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Reuters Health Information (2010-03-24): U.S. FDA OKs drug for hepatic encephalopathy


U.S. FDA OKs drug for hepatic encephalopathy

Last Updated: 2010-03-24 19:59:00 -0400 (Reuters Health)

LOS ANGELES (Reuters) - The U.S. Food and Drug Administration today approved the use of Salix Pharmaceuticals' antibiotic Xifaxan (rifaximin) antibiotic as a treatment for reducing the risk of recurrent hepatic encephalopathy in adults.

Rifaximin is already approved by the FDA for so-called travelers' diarrhea caused by certain strains of E. coli bacteria.

A pivotal trial of rifaximin, reported online today in the New England Journal of Medicine, showed that it cut the risk of recurrent hepatic encephalopathy by more than half. The article also said the drug reduced the risk of hospitalization.

Lead author Dr. Nathan M. Bass, from the University of California, San Francisco and colleagues, randomly assigned 299 patients who were in remission from recurrent hepatic encephalopathy to receive either rifaximin, 550 mg twice daily, or placebo for 6 months.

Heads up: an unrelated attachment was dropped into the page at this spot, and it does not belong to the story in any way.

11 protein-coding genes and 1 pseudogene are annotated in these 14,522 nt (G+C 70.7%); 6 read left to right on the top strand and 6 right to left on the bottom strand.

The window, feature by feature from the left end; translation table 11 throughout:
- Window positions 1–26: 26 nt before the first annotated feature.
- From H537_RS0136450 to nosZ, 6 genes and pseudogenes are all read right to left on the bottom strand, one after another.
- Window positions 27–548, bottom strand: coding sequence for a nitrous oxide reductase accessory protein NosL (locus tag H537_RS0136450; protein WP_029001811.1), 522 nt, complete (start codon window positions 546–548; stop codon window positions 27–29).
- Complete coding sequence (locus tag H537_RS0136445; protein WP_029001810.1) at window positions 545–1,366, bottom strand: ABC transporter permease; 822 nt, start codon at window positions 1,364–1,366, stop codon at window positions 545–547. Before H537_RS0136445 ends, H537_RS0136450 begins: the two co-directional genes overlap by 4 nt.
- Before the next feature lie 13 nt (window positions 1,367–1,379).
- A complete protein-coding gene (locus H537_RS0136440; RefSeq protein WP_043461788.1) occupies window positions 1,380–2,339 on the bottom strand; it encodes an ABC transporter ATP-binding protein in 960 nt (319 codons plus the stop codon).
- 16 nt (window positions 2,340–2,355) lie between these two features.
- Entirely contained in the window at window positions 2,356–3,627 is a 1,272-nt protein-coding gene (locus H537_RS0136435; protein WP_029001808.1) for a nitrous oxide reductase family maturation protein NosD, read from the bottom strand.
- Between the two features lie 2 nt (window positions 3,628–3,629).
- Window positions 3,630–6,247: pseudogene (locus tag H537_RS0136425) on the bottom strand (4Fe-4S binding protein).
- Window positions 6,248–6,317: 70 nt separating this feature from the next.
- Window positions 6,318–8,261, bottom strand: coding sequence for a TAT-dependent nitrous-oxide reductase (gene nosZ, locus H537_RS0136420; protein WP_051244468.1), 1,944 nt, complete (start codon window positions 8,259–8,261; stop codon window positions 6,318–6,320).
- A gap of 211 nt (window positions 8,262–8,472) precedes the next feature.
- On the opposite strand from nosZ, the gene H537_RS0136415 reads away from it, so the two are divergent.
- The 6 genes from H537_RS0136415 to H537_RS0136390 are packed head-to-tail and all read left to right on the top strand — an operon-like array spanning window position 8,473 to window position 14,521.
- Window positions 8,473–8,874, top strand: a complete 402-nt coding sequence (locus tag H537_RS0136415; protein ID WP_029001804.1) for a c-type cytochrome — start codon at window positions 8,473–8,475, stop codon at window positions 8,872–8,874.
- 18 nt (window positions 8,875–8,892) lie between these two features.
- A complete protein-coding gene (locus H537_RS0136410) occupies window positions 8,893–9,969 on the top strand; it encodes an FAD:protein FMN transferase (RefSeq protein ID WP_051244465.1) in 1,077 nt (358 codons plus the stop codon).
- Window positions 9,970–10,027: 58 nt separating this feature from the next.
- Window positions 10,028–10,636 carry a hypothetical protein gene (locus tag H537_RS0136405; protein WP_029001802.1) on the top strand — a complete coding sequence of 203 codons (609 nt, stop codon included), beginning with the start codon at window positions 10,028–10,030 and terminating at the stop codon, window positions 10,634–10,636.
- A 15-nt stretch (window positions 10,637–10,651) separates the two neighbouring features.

Rifaximin significantly reduced the risk of an episode of hepatic encephalopathy, as compared with placebo (hazard ratio, 0.42; p < 0.001). A breakthrough episode of encephalopathy occurred in 22.1% of the rifaximin group versus 45.9% of the placebo group. Hepatic encephalopathy required hospitalization in 13.6% of the patients in the rifaximin group and in 22.6% of patients in the placebo group (HR, 0.50; p = 0.01).

More than 90% of patients in the study also received lactulose therapy. The incidence of adverse events was similar in the two groups, as was the incidence of serious adverse events.

The U.S. Food and Drug Administration previously granted orphan status to rifaximin for treating hepatic encephalopathy. The designation comes with a seven-year marketing exclusivity period.

Salix expects 550 mg tablets of the drug to be available by the end of May.

Other antibiotics used to treat hepatic encephalopathy are not recommended for prolonged treatment -- even though they can also reduce the number of ammonia-producing bacteria in the gut -- because of possible side effects. Rifaximin tends to stay in the intestine and not be absorbed by the body.

N Engl J Med 2010; 362:1071-1081.

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